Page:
Today we headed out to the market this morning; we needed to get a few items including bath towels. It would appear bath towels are a luxury here and we didn’t even consider bringing them from home.
On our way to the market we were pulled over by a governement official standing by a pull-off on the side of the road - he was pulling cars over at random. He took one look in and said something to Juma in Swahili and we were off again.
Puzzled, we asked Juma what that was all about. He told us that government corruption was a prevalent thing in Africa and Tanzania was no exception. This was reminiscent of our trip to the Congo where we went through a few military check points and were required to pay a "whatever you can afford to pay" toll. However, the people in Tanzania are very protective of the tourist trade here and knowing that extortion makes us nervous, the official waved us on. Juma told us that if it were just him in the car, he would have had to give him some money.
Given that the unemployment rate here is around 50% and governement payroll is certainly not a guaranteed thing, it should not be shocking to know that people in power do what they have to in order to survive. It is perhaps unnerving to those of us in the west, but it is a way of life here and the subsidizing is relatively small being considered a "perk" of the job - just like a waiter working for tips I suppose.
We stopped at a well stocked crowded grocery market where the kids and adults alike started ooing and awing at the proprietor’s goods. It’s always a good time to see what goodies are available in other countries as they tend to cater to local tastes. Armed with our towels, a couple of local sweets for us, and lollipops for the orphans we headed to the Arusha Cultural Center.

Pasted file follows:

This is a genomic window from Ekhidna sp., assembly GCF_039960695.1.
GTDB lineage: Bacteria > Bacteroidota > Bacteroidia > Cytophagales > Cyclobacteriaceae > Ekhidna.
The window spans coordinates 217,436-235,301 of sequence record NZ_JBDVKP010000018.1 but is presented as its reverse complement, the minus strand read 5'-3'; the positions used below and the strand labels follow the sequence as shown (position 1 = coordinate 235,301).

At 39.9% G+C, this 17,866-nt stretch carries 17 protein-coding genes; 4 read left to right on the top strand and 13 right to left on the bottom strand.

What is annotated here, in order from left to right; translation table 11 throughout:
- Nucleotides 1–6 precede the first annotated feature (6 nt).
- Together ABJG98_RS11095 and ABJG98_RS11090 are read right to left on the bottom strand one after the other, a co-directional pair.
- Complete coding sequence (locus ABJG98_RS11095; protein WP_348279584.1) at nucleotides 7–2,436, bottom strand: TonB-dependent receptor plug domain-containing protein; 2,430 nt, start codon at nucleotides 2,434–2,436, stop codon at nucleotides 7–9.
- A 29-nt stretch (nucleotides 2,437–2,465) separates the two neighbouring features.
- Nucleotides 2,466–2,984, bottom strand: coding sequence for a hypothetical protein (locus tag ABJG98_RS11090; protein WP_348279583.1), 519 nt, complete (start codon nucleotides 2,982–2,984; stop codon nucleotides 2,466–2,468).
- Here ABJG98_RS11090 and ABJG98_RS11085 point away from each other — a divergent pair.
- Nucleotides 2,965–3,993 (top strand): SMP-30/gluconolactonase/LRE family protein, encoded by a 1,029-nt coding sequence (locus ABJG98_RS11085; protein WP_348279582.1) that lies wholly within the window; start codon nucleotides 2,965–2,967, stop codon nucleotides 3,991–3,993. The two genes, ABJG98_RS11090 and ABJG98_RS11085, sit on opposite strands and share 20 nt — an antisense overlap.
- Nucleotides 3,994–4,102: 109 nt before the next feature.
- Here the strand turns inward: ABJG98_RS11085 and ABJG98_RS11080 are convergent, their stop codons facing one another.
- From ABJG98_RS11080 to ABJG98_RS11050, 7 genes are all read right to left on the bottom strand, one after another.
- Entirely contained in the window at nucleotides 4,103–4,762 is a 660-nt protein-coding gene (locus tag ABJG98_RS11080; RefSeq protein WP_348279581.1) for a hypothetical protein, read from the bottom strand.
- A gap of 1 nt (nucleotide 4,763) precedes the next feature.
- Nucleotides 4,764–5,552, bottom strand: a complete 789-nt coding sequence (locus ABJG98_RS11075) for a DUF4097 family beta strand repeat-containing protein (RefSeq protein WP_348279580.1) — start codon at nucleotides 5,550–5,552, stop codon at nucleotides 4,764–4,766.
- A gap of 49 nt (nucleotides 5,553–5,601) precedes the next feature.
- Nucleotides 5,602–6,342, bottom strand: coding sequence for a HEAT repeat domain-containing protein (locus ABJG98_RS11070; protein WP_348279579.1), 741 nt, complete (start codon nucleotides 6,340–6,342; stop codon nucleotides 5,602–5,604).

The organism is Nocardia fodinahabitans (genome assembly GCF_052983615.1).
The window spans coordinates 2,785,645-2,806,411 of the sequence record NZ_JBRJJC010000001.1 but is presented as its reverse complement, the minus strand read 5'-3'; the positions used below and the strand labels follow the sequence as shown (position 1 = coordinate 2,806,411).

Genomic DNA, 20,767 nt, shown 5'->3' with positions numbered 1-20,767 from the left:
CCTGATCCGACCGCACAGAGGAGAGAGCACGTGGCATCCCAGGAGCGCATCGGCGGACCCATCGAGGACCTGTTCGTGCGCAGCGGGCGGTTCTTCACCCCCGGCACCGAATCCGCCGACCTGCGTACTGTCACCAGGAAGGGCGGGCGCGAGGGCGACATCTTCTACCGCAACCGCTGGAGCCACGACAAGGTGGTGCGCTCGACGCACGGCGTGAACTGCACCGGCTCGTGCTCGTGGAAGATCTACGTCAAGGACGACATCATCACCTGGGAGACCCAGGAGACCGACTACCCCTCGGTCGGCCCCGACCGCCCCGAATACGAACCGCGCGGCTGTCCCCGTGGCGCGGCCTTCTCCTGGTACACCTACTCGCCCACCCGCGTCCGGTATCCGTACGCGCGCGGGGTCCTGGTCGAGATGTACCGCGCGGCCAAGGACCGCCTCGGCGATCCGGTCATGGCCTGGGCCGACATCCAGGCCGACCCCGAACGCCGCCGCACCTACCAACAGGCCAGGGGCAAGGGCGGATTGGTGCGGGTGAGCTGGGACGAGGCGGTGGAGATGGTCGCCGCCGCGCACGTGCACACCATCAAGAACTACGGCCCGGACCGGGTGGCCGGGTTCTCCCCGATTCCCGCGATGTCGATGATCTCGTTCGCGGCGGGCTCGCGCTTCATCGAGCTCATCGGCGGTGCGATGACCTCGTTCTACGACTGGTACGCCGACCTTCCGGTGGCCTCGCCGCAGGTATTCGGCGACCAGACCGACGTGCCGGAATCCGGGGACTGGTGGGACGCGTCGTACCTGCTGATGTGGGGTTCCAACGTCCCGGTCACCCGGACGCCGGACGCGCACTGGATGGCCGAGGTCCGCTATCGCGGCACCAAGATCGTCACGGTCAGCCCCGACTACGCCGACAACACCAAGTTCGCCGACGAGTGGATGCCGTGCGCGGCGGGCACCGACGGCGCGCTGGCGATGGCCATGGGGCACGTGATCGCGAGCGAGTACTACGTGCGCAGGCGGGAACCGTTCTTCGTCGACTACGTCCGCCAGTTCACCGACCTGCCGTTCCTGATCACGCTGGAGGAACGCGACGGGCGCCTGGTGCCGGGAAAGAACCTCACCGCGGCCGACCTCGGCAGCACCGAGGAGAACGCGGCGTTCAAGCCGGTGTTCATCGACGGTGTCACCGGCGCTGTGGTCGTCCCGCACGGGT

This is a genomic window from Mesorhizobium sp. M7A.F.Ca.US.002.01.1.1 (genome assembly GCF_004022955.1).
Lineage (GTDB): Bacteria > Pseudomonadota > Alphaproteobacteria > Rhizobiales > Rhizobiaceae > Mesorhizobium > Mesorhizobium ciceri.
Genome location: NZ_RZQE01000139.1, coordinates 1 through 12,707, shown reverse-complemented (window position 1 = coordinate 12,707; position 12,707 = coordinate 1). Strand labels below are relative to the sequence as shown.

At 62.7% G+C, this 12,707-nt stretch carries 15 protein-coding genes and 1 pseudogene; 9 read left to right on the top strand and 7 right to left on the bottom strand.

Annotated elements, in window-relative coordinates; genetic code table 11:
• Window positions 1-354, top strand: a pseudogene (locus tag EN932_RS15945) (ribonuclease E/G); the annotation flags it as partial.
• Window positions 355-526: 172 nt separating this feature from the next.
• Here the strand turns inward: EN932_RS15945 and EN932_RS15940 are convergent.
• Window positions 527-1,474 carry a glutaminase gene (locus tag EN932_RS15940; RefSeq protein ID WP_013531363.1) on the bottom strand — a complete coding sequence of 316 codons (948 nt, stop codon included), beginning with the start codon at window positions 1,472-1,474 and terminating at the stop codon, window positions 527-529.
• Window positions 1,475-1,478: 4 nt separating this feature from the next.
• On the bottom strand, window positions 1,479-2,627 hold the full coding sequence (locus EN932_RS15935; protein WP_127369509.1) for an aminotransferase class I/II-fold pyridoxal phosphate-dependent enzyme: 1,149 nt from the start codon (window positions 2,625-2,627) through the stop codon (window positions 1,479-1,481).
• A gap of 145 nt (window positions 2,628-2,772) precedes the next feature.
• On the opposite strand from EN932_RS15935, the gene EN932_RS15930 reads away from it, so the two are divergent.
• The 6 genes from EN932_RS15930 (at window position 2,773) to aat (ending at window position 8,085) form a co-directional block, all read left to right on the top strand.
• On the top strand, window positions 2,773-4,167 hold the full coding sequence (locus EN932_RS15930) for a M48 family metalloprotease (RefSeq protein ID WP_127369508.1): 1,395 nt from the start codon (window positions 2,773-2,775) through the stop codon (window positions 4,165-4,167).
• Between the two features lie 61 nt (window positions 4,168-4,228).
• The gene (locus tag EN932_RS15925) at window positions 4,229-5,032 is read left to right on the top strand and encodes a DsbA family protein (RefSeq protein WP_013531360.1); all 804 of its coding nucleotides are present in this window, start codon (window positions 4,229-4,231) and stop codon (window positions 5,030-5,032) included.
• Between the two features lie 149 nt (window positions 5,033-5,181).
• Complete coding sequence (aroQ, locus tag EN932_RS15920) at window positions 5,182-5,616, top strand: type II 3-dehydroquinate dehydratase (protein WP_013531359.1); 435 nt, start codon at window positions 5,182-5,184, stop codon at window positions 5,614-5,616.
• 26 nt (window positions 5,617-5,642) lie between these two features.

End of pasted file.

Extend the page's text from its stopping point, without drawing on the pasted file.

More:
Upon our return to the UAACC, the kids wanted to distribute their personal belongings, they had brought with them from home, for donation to the local villagers. We walked to a particular family's dwelling that we learned was in dire need and proceeded to hand out clothing, shoes, and some toys.
Back at the UAACC, the boys played basketball with a few of the orphanage workers. For all those that have played basketball with Paul and Doug…they were well behaved dialing it way back. Not sure if they were just holding themselves back, the altitude (4300ft) was keeping them from operating at full steam, or they’re just getting old!
Another great day enjoying the people and rich beauty of Tanzania